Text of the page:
Consider this list of characteristics of people who lead from a healthy soul:
- They are peace-filled in crises and in calm times. And during crises, they do not revert to authoritarian or avoidance behaviors.
- They know intimately what it means to be part of or to create community.
- They do not depend on themselves for the vision of the organization.
- They can give power away without feeling a loss of self.
- They are connected intimately to God.
- They do not project their pain or addiction onto others.
- They do not burn out or succumb to stress.
- They practice integrity, reflection, and collaboration.
- They have a strong sense of humor and creativity.
- They are courageous.
- Above all, they are life-giving.
(List borrowed from Janet Hagberg in Real Power: Stages of Personal Power in Organizations.)
A healthy soul makes these scenarios possible, even inevitable. The nature of this style of healthy leadership requires that a healthy soul must come first. It must be the priority.
The Never Again
COVID-19 exposed many things. It exposed that “church” had become largely connected to the event where we gather. That the call to being a pastor had primarily become a call to one-way communication. That we struggle to imagine a way of being and serving into the shared life of the people of God in a place other than the one-to-many large-group gatherings. That for long-term, faithful, devoted attendees of church, the experience of coming into church on a Sunday morning, grabbing a coffee, sitting down for an hour or so and then leaving wasn’t all that different than going into their kitchen, grabbing a coffee, sitting down for an hour or so and then walking away. The ones who most felt the difference were those standing up front, not those in the pews.
Many churchgoers reported that their spiritual life was not significantly different as a result of the church not being able to gather. In fact, some said it had improved as they learned afresh to rest. Ouch.
What do we do with this? How might this shape our shared future?
I do not offer a particular mode. Rather, I invite you to a fresh posture and position. Take the position of a deeply loved child. The position of one held, as it were, in the mighty hand of God. The position of one whose ultimate well-being is firmly anchored in God. When human imaginations tend to run toward securing our well-being, God’s invitation whispers over our frantic efforts, “In repentance and rest is your salvation, in quietness [lacking anxiety] and trust is your strength, but you would have none of it” (Isaiah 30:15).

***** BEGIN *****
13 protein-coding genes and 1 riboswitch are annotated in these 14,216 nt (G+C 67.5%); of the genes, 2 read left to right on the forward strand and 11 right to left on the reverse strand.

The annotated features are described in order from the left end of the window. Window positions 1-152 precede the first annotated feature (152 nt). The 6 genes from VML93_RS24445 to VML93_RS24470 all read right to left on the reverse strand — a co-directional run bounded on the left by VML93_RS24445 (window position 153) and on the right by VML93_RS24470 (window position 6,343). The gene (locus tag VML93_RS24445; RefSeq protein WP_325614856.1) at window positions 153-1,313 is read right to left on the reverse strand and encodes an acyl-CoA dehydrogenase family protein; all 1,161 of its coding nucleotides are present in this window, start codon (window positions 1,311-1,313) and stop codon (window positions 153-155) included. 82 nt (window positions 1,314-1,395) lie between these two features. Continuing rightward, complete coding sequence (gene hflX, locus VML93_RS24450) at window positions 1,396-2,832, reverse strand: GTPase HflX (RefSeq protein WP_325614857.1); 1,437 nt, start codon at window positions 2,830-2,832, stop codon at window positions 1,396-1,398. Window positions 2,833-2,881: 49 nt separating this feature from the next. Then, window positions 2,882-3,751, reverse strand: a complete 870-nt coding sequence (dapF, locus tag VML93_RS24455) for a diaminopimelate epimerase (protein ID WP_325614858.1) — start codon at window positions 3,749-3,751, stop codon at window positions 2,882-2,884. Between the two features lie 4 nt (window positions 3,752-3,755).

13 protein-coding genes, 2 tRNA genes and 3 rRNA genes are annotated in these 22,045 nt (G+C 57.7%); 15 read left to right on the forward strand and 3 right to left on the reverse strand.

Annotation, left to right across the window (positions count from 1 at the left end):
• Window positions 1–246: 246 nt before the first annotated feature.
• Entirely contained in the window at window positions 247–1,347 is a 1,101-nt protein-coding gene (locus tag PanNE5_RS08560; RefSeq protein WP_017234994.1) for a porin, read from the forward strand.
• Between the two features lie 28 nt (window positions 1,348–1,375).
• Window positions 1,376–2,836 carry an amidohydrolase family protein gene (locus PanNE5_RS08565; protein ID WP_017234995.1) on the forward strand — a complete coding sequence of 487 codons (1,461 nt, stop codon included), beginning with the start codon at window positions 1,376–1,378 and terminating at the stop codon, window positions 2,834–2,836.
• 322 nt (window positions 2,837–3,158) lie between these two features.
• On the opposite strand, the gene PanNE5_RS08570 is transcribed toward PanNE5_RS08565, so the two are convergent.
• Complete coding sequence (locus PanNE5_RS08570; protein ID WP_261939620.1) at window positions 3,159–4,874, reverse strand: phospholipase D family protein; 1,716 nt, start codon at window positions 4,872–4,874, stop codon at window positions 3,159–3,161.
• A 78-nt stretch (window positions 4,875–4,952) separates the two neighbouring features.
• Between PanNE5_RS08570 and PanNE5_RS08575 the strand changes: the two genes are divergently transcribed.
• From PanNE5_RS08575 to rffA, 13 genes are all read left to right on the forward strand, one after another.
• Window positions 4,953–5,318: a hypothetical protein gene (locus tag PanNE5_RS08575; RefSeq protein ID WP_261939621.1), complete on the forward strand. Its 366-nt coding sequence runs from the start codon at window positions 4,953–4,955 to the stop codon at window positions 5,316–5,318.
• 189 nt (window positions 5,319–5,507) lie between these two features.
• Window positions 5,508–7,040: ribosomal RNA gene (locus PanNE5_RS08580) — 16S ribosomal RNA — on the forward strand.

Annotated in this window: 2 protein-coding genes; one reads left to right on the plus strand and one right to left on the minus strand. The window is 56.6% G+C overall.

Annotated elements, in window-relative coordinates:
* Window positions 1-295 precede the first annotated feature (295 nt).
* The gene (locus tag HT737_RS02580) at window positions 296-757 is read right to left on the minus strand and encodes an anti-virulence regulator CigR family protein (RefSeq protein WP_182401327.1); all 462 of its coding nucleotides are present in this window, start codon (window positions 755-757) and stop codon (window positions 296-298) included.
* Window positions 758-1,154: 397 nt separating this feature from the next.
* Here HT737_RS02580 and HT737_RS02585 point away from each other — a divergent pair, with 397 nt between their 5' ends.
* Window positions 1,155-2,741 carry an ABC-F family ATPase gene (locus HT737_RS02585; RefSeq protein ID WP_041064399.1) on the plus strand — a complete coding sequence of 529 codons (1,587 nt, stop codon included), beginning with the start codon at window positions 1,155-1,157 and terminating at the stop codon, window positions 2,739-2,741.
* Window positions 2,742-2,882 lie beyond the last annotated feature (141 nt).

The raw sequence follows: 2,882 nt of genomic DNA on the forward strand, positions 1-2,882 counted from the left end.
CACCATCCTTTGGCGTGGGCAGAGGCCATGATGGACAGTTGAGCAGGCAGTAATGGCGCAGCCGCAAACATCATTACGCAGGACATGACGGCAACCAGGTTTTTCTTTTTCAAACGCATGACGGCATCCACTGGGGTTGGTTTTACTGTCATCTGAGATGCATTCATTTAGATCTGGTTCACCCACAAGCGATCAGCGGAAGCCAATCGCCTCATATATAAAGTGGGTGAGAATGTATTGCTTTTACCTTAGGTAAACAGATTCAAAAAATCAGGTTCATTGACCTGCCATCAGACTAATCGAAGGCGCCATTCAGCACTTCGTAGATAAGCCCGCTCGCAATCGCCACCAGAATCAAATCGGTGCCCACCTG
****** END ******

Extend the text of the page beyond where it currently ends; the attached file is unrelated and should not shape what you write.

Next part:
The leaders in Isaiah’s day sought their national and spiritual security through all the conventional means of securing power to self-protect and determine outcomes: powerful alliances, well-equipped armies, strategies for protection and escape. If we’re honest, many of us have done the same. But God’s invitation rings down through the centuries: Come to me. Remain in me. Learn from me. Rest in me. Let your work come from overflow.
There is no gimmick. No killer strategy. Just the timely and timeless invitation to pray, to partner with God (on God’s terms, not ours), to take obedient risks with energy and intensity while letting go of outcomes.
The church of the future will be led by those who are marked by kingdom life. By the Fruit of the Spirit. By a lightness of being. By joy. By hope. By a posture toward relationship. By a servant spirit. By an unhurried, unanxious confidence and peace. By creativity. By openness. By humility.
There is no gimmick. No killer strategy. Just the timely and timeless invitation to pray, to partner with God (on God’s terms, not ours), to take obedient risks with energy and intensity while letting go of outcomes. May it be true that, 20 years from now, we see there was a distinct shift in what is expected and experienced in the life of those who are called by God to lead, that they flourish in all dimensions, public and private.
As we look to the future, I believe just as life returned to Pripyat so it will return to the church. The life-sustaining resources available to us in the kingdom of God are certainly abundant enough in supply. Though we have lost many lives through COVID-19, we remain. We wake another day; we engage in the world around us; our burdens have not been fatal. It follows then that life will flourish.
Adapted from “The Now, The Next, and The Never Again” by Mindy Caliguire, Outreach Magazine, November 5, 2021.